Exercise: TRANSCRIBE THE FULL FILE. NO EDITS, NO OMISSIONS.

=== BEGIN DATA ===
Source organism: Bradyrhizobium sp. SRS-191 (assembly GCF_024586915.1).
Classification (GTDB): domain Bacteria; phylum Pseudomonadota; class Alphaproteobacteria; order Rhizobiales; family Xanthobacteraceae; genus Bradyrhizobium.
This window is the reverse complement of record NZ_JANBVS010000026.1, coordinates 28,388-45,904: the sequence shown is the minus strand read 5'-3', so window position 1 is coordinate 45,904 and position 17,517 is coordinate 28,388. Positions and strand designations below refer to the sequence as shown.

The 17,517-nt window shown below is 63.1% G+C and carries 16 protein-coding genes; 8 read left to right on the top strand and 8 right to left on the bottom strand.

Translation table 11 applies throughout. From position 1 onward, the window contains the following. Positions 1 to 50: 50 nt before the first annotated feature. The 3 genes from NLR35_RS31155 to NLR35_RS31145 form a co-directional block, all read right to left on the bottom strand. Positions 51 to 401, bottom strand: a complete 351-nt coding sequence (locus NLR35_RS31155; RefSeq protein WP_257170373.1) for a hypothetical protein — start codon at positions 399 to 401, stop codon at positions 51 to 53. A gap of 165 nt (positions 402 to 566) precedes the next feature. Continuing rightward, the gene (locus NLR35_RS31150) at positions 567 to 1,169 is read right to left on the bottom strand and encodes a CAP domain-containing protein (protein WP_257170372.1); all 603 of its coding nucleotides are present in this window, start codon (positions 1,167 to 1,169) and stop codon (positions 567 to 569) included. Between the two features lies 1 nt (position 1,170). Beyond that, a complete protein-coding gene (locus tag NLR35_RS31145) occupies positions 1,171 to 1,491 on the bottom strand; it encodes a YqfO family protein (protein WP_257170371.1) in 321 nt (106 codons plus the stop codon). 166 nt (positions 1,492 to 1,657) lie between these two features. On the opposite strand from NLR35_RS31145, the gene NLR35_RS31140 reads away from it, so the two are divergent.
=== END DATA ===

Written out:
Source organism: Bradyrhizobium sp. SRS-191 (assembly GCF_024586915.1).
Classification (GTDB): domain Bacteria; phylum Pseudomonadota; class Alphaproteobacteria; order Rhizobiales; family Xanthobacteraceae; genus Bradyrhizobium.
This window is the reverse complement of record NZ_JANBVS010000026.1, coordinates 28,388-45,904: the sequence shown is the minus strand read 5'-3', so window position 1 is coordinate 45,904 and position 17,517 is coordinate 28,388. Positions and strand designations below refer to the sequence as shown.

The 17,517-nt window shown below is 63.1% G+C and carries 16 protein-coding genes; 8 read left to right on the top strand and 8 right to left on the bottom strand.

Translation table 11 applies throughout. From position 1 onward, the window contains the following. Positions 1 to 50: 50 nt before the first annotated feature. The 3 genes from NLR35_RS31155 to NLR35_RS31145 form a co-directional block, all read right to left on the bottom strand. Positions 51 to 401, bottom strand: a complete 351-nt coding sequence (locus NLR35_RS31155; RefSeq protein WP_257170373.1) for a hypothetical protein — start codon at positions 399 to 401, stop codon at positions 51 to 53. A gap of 165 nt (positions 402 to 566) precedes the next feature. Continuing rightward, the gene (locus NLR35_RS31150) at positions 567 to 1,169 is read right to left on the bottom strand and encodes a CAP domain-containing protein (protein WP_257170372.1); all 603 of its coding nucleotides are present in this window, start codon (positions 1,167 to 1,169) and stop codon (positions 567 to 569) included. Between the two features lies 1 nt (position 1,170). Beyond that, a complete protein-coding gene (locus tag NLR35_RS31145) occupies positions 1,171 to 1,491 on the bottom strand; it encodes a YqfO family protein (protein WP_257170371.1) in 321 nt (106 codons plus the stop codon). 166 nt (positions 1,492 to 1,657) lie between these two features. On the opposite strand from NLR35_RS31145, the gene NLR35_RS31140 reads away from it, so the two are divergent.